A.4

Proof of Corollary 7

The proof is based on the classical bounds on binomial coefficients, k n n k n×e ≥ ≥ . k k k Using Proposition 4, we have u1 (m) = 1+m = m + 1 and m

u2 (m) =

m m 1 u1 (m) + m 2m + 1 2m + 1 = 2+ . = ≥ m m m m

The lower bound is obtained by induction on h > 2: assuming that uh (m) ≥

2+ m

h−1 1 m m

mh−1 −1 −1 m−1

,

we have uh+1 (m) =

uh (m) + m m

≥

uh (m) +1 m

m

≥

uh (m) m

m

≥

2+ m

h−1 1 m m

mh−1 −1 m−1

m

by the induction hypothesis. Using m

mh−1 − 1 m−1

=

mh − 1 − 1, m−1

we obtain uh+1 (m) ≥

2+ m

Moreover,

h 1 m m

mh −1 m−1 −1

.

m 2m + 1 2m + 1 u2 (m) = ≤ e ≤ (3 e)m . m m

The upper bound is obtained by induction on h ≥ 2: assuming that uh (m) ≤ 3m

h−1

e

mh −1 m−1 −1

,

we obtain uh+1 (m) =

m mh −1 m mh−1 m−1 −1 3 uh (m) + m uh (m) e ≤ ≤ +1 e + 1 e m m m

27

by the induction hypothesis. Using the inequality kx + 1 ≤ kx , x satisfied whenever k and x are both greater than the critical value 1.693 . . . obtained by numerical methods, we obtain m uh+1 (m) ≤

h−1

3m

e

mh −1 m−1 −1

e

h

= 3m e

mh+1 −1 −1 m−1

.

This shows the expected result.

B

Proof of Proposition 12

The main difficulty is to establish that the worst case is given by ΘH,m . We propose to begin with trees of height 2, and we shall state in two steps the expected result. . Nevertheless, leaves First of all, let us remark that the DAG of any tree of T2,≤m is of the form attached to the root do not impact the self-nestedness of the tree and deletes some degrees of freedom in our research of the worst case. As a consequence, we only consider DAGs of the form with M intermediate vertices (that is to say M different subtrees of height 1) labeled from I1 to IM , M ≤ m. Of course, M = 1 ensures that the corresponding tree is self-nested: we exclude this case. Let pk (lk , respectively) denote the number of appearances (the number of leaves, respectively) of Ik , for 1 ≤ k ≤ M . We shall investigate the worst case for a given value of M . First, it should be noted that if an operation is optimal for an equivalence class Ik , it is also optimal for all the subtrees of this class. In addition, there are only two possible scripts to transform Ik : either one deletes all the leaves of Ik (with a cost pk lk ), or one adds or deletes some leaves to transform Ik into a given subtree of height 1 with, say, x leaves (with a cost pk |lk − x|). As a consequence, the total editing cost (to transform the initial tree into a self-nested tree in which trees of height 1 have x leaves) is given by X X C2 = pk lk + pk |lk − x|, k∈A /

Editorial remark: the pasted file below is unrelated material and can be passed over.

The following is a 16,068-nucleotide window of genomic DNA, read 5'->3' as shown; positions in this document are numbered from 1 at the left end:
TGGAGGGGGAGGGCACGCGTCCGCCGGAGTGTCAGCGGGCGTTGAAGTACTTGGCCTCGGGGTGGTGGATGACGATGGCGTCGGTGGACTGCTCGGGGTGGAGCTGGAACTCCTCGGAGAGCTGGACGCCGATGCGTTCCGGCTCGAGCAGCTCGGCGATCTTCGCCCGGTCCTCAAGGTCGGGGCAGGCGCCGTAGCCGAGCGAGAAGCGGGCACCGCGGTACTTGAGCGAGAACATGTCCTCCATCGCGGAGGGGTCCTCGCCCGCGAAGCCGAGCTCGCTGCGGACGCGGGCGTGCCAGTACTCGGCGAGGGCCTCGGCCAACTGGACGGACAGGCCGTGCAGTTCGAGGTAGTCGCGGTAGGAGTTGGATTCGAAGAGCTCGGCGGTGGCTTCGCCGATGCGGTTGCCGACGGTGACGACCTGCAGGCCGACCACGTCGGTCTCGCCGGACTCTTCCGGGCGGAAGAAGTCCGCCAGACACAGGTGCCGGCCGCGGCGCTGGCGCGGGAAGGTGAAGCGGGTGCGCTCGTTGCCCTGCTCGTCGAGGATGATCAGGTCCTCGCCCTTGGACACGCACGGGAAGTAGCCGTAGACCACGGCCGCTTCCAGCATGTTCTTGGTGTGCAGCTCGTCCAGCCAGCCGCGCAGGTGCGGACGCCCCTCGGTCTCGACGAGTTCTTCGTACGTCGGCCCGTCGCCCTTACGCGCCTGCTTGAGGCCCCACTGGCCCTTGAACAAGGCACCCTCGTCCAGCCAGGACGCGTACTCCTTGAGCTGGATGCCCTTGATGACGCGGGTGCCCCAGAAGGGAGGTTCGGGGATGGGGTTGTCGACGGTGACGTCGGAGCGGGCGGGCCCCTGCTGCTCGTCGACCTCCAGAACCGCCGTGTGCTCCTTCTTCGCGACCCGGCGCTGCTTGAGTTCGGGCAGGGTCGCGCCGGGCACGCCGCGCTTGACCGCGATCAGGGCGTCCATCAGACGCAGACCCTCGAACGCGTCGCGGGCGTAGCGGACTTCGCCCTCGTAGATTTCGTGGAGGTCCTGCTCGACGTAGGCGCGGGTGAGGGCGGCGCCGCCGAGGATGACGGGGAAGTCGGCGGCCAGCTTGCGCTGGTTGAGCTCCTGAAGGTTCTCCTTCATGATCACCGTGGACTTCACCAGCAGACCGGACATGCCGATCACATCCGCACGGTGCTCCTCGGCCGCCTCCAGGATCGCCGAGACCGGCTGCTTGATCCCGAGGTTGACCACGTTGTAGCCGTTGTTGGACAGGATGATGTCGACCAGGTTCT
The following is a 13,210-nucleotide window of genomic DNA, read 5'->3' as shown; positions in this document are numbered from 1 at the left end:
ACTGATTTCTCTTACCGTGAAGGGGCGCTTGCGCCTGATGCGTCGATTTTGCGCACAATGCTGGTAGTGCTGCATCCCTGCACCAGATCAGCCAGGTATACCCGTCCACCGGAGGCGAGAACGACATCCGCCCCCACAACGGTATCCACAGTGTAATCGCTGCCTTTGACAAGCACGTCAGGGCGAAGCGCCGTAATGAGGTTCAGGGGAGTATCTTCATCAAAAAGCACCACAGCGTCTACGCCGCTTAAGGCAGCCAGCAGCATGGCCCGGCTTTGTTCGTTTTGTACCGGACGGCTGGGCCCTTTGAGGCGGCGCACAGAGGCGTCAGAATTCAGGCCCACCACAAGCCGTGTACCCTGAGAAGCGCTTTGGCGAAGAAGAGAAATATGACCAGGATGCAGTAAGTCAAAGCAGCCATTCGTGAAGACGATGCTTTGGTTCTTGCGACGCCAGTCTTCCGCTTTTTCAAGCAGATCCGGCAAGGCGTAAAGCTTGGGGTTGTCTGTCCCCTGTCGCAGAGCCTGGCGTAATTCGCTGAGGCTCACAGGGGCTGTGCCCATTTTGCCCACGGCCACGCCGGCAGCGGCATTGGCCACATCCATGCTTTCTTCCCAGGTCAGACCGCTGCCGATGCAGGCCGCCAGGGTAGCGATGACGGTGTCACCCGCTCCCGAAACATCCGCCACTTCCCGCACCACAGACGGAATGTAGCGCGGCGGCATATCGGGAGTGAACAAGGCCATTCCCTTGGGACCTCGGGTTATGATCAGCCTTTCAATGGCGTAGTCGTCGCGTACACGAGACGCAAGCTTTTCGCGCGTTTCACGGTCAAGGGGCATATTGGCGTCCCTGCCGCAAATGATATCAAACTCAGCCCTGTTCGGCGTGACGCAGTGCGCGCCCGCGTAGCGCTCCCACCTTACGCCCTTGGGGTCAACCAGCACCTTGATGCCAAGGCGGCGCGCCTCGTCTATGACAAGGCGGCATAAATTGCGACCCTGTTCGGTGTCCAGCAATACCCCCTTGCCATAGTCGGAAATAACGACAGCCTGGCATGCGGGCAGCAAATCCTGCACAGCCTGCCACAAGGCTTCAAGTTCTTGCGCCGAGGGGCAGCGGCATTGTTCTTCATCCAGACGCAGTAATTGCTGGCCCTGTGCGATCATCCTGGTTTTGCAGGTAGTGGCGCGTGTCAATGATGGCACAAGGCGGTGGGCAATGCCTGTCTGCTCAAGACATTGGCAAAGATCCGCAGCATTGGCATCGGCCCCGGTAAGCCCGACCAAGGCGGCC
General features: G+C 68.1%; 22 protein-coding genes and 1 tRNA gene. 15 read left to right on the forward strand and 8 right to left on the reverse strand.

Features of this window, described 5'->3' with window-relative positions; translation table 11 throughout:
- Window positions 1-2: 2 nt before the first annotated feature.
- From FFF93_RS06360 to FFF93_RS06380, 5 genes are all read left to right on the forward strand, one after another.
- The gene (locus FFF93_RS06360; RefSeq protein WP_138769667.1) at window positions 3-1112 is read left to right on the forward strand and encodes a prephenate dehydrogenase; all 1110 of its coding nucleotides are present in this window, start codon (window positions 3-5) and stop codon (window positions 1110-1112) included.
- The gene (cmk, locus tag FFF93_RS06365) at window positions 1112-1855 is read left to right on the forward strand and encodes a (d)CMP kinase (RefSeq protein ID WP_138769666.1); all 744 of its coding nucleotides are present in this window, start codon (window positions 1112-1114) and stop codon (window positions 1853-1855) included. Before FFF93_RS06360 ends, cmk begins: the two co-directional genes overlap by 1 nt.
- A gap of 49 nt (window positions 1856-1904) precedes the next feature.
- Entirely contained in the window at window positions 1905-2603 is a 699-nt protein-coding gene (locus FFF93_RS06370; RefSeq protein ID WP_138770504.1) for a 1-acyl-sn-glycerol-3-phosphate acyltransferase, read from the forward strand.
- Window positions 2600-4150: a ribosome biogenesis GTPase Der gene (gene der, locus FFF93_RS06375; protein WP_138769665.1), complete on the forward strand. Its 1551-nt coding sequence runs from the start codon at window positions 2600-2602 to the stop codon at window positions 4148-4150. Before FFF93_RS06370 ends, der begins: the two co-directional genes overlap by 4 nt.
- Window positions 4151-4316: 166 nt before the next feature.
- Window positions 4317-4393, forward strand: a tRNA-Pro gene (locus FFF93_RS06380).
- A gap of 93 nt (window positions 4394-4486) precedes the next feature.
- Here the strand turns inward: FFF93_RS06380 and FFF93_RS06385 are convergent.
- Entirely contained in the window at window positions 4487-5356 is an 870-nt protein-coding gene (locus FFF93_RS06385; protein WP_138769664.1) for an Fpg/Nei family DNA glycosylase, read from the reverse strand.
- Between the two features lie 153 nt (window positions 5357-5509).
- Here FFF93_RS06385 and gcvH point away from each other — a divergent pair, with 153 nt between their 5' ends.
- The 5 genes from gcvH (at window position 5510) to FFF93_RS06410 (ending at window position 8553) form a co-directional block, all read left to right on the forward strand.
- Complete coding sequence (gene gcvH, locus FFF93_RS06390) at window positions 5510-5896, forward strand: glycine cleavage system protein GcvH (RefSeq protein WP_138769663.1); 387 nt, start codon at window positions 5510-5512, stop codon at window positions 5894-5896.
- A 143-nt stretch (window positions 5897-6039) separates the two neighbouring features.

k∈A

where A denotes the set of indices k for which one deletes all the leaves of Ik . The worst case has the maximum entropy and thus a uniform repartition of its leaves in the tree. For the sake of clarity, one assumes in the sequel that m is even and M divides m. The explicit solution of the m m problem is thus pk = M , lk = km M , x = 2 and A = ∅. The remarkable fact is that the corresponding cost is given by C2

=

M m X m km − 2 M M k=1 M

=

2 −1 m km 2m X − M 2 M

=

m2 . 4

k=1

This means that the worst case may be obtained from any value of M whenever it divides m. Actually, the case M does not divide m leads to a worst case better than when M divides m. One concludes that one of m m2 the worst cases is obtained from M = 2, p1 = p2 = m 2 , l1 = 2 , l2 = m and C2 = 4 . When m m is an odd m integer, one observes the same phenomenon: the worst case is obtained from M = 2, p = 1 2 , p2 = 2 , m m m l1 = 2 , l2 = m and C2 = 2 × 2 . This yields the expected result for any integer m. 28

We shall use the preceding idea to show the result for any height H. Among trees of height at most H, it is quite obvious that the worst case appears in trees of height H. We assume that there are M different patterns I1 , . . . , IM appearing p1 , . . . , pM times under the root. The cost of editing operations (adding or deleting leaves) at distance h to the root is in the worst case pk × mh−1 . As a consequence, at least for m large enough, height(Ik ) = H − 1 and the only difference with the other patterns is on the fringe: all the vertices of Ik have m children except vertices at height H − 2 that have lk leaves. If A denotes the set of indices k for which one deletes all the leaves of Ik , the editing cost to transform the tree into the self-nested tree in which subtrees of height 1 have x leaves is given by " # X X H−2 CH = m pk lk + pk |lk − x| . k∈A /

k∈A

In light of the previous reasoning, this states the expected result.

29